When Las Vegas Golden Knights defenseman Zack Whitecloud scored his first goal of the playoffs on Monday, he probably wasn't expecting to accept an apology from a famous ESPN anchor the next day.
The reason for the apology came during a SportsCenter appearance after Game 3 between the Golden Knights and Edmonton Oilers. While recaping a 5–1 Golden Knights victory, host Jon Anderson casually joked about Whitecloud after he reached the defenseman's goal, saying that his last name would be great “if you were toilet paper.
Here's the section:
… 13 minutes left, we're down to second. Zach Whitecloud, what kind of name is Whitecloud? Great name if you are toilet paper. His first goal in the playoffs…
Anderson may not have been aware that Whitecloud's last name is part of his Sioux Valley Dakota Nation heritage. Whitecloud is the first member of his country to play in the NHL, which he and his family Spoken Frequently About this last,
Anderson issued an apology less than 24 hours later, saying that he should have known more about the players' backgrounds and that he had reached out to the Golden Knights to personally apologize to Whitecloud.
statement, through Ben Gotz of the Las Vegas Review-Journal,
“This is completely on me and I sincerely apologize to Zach, the Golden Knights, their fans and everyone else for what I said. It's my job to be prepared and know the background of the players and I blew it. I personally Will reach out to the team to formally apologize and hope to get a chance to speak to Zach as well.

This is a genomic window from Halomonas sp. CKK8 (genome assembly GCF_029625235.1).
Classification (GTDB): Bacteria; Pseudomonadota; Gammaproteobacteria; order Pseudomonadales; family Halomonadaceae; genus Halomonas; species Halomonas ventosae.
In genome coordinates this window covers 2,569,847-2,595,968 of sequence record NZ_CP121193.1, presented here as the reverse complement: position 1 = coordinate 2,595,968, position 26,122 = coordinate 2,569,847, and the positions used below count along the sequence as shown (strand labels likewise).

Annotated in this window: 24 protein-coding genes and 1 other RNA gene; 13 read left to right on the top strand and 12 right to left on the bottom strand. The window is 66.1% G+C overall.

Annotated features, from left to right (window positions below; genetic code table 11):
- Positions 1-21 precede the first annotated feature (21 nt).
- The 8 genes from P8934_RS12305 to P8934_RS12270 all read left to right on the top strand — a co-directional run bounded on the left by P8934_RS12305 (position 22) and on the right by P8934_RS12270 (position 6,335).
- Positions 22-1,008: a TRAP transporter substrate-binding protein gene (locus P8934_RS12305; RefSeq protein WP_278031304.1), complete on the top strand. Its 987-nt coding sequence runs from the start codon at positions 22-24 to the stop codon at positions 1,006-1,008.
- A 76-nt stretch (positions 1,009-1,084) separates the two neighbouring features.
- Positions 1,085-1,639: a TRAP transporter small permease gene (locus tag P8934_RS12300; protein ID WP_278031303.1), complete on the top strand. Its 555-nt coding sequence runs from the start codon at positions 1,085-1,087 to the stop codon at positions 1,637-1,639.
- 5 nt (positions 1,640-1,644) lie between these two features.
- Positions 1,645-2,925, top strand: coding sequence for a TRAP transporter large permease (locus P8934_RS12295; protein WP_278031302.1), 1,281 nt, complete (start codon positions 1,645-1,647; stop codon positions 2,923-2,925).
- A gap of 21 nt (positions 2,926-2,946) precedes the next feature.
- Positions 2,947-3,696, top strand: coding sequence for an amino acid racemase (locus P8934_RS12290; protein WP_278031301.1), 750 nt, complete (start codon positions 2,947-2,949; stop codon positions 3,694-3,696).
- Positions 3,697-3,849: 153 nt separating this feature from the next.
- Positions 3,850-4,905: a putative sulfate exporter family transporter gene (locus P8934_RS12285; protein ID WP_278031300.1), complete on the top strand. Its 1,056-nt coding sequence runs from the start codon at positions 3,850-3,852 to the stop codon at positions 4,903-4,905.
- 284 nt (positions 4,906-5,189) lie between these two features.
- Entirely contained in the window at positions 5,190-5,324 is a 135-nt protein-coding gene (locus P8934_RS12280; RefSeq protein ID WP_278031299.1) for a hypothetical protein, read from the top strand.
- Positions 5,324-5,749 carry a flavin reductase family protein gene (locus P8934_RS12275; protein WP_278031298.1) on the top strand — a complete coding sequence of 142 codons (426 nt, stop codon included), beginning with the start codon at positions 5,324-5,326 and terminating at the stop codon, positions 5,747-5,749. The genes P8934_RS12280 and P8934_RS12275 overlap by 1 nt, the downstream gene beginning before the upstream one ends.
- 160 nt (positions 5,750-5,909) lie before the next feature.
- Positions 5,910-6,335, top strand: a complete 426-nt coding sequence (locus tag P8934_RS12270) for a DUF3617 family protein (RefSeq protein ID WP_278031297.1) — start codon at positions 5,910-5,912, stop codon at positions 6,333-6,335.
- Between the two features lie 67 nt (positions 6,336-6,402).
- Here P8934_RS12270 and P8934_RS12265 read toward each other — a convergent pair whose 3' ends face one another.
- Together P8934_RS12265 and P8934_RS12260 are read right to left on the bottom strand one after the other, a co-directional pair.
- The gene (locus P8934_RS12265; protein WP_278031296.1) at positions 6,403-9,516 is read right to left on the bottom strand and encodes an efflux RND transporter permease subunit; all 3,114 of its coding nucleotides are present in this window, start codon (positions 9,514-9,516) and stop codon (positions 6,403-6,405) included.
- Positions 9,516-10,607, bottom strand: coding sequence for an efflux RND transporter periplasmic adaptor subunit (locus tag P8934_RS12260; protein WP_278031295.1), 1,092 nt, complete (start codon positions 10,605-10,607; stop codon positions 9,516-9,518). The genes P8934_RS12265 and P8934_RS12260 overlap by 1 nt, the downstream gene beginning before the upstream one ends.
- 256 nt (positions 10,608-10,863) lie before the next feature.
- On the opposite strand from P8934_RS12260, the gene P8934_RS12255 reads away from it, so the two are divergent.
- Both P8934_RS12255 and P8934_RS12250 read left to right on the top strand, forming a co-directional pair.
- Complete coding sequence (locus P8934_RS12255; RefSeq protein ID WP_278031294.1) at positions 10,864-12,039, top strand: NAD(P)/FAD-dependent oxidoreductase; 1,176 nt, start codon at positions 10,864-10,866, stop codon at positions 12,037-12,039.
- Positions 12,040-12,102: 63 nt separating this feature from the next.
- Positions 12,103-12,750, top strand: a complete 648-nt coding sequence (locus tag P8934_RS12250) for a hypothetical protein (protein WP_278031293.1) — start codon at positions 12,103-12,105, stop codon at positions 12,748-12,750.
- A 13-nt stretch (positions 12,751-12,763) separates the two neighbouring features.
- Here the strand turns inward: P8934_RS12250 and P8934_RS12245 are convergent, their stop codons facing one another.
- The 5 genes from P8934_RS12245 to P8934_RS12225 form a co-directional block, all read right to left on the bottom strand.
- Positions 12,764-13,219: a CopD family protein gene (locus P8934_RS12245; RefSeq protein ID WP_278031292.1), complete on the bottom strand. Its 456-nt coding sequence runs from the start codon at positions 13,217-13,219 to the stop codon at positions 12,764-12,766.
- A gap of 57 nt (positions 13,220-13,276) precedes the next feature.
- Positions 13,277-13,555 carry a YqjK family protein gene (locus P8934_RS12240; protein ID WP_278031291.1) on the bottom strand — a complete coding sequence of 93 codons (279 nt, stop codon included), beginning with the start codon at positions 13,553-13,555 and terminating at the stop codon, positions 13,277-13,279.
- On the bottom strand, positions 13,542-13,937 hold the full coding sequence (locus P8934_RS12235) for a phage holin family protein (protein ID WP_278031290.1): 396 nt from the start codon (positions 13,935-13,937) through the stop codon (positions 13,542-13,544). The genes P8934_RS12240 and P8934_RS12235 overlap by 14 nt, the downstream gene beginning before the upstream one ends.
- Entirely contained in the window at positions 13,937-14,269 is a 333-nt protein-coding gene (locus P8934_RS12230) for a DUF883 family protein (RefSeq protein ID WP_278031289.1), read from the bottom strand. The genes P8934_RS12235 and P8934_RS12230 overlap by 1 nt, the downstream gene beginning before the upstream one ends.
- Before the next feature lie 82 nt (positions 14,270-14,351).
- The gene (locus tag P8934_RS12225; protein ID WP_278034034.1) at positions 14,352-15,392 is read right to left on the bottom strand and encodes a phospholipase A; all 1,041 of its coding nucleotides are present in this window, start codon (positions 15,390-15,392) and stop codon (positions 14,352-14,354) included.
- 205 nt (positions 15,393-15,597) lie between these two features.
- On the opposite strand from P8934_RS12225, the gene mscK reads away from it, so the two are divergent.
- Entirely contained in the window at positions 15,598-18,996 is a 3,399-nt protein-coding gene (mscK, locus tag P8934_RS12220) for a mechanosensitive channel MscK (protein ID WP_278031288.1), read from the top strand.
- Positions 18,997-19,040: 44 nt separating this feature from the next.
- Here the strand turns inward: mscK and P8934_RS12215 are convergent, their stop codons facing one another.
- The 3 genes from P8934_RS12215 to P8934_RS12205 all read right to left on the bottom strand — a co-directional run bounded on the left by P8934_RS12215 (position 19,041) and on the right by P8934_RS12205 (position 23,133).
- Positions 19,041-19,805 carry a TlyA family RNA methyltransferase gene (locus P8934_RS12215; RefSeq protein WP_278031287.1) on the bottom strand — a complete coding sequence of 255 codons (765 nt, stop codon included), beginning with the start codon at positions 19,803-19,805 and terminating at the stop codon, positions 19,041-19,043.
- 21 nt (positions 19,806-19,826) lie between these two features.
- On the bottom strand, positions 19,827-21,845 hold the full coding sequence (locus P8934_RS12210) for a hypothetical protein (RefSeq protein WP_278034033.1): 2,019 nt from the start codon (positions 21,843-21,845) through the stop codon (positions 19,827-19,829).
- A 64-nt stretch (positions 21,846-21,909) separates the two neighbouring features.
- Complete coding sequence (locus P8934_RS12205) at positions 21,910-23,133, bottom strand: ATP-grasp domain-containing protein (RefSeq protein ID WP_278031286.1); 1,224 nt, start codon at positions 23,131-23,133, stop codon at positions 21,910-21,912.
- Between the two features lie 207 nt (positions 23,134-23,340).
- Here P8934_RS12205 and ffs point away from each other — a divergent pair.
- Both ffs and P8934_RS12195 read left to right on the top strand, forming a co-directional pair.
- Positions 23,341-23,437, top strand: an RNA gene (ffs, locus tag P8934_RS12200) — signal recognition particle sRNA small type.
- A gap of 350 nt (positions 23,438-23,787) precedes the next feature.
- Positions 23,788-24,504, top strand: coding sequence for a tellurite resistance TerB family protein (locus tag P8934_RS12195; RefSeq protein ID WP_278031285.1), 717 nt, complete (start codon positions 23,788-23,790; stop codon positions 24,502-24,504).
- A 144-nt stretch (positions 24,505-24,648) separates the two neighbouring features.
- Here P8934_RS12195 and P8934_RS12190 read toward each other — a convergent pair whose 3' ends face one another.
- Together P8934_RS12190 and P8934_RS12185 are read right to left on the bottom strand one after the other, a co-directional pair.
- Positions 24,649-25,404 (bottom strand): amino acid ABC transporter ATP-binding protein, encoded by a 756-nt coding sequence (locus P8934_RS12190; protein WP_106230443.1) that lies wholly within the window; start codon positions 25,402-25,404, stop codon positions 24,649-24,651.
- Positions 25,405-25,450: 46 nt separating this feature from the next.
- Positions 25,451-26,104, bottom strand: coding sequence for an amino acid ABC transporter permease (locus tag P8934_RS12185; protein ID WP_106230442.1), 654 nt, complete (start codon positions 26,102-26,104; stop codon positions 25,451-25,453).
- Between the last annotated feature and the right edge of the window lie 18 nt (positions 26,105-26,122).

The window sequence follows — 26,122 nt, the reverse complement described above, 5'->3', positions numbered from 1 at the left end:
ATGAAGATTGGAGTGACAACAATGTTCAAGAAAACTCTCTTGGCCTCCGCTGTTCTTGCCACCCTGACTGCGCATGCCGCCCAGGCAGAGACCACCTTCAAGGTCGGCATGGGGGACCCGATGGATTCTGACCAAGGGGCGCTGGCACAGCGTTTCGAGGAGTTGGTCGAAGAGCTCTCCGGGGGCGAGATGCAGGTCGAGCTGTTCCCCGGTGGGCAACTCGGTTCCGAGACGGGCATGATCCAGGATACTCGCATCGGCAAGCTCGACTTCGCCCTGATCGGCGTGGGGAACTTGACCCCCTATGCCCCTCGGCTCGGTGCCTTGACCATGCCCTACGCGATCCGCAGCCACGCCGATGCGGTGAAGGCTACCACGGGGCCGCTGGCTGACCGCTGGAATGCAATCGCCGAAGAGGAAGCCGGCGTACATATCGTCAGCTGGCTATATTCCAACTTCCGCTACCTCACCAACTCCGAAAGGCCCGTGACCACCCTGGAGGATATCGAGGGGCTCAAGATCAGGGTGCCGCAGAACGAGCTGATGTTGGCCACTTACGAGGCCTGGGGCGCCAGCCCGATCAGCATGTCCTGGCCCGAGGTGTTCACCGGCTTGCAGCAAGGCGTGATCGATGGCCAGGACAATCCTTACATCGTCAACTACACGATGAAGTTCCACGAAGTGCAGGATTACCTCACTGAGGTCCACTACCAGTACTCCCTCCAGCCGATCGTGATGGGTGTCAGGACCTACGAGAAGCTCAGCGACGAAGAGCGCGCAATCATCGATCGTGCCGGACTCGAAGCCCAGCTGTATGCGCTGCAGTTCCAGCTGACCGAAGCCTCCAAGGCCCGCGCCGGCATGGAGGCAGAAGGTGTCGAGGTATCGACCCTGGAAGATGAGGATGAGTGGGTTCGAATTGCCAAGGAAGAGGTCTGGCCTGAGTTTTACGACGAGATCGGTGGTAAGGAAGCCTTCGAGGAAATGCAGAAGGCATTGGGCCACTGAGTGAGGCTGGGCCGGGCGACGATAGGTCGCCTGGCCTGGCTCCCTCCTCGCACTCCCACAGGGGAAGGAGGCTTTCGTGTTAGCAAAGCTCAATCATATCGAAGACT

Anderson apparently managed to reach out to WhiteCloud, as the latter spoke to reporters on Tuesday and said he accepted the apology and hoped the experience could be a learning experience for all:
Whitecloud is currently playing in his fifth NHL season with the Golden Knights. After going undecided during his career at Bemidji State, he signed with Las Vegas in 2018 and has played a regular role with the team since then. He signed a six-year, $16.5 million contract extension with the Golden Knights in 2021.
Anderson has been a fixture at ESPN for more than two decades, first joining the network in 1999.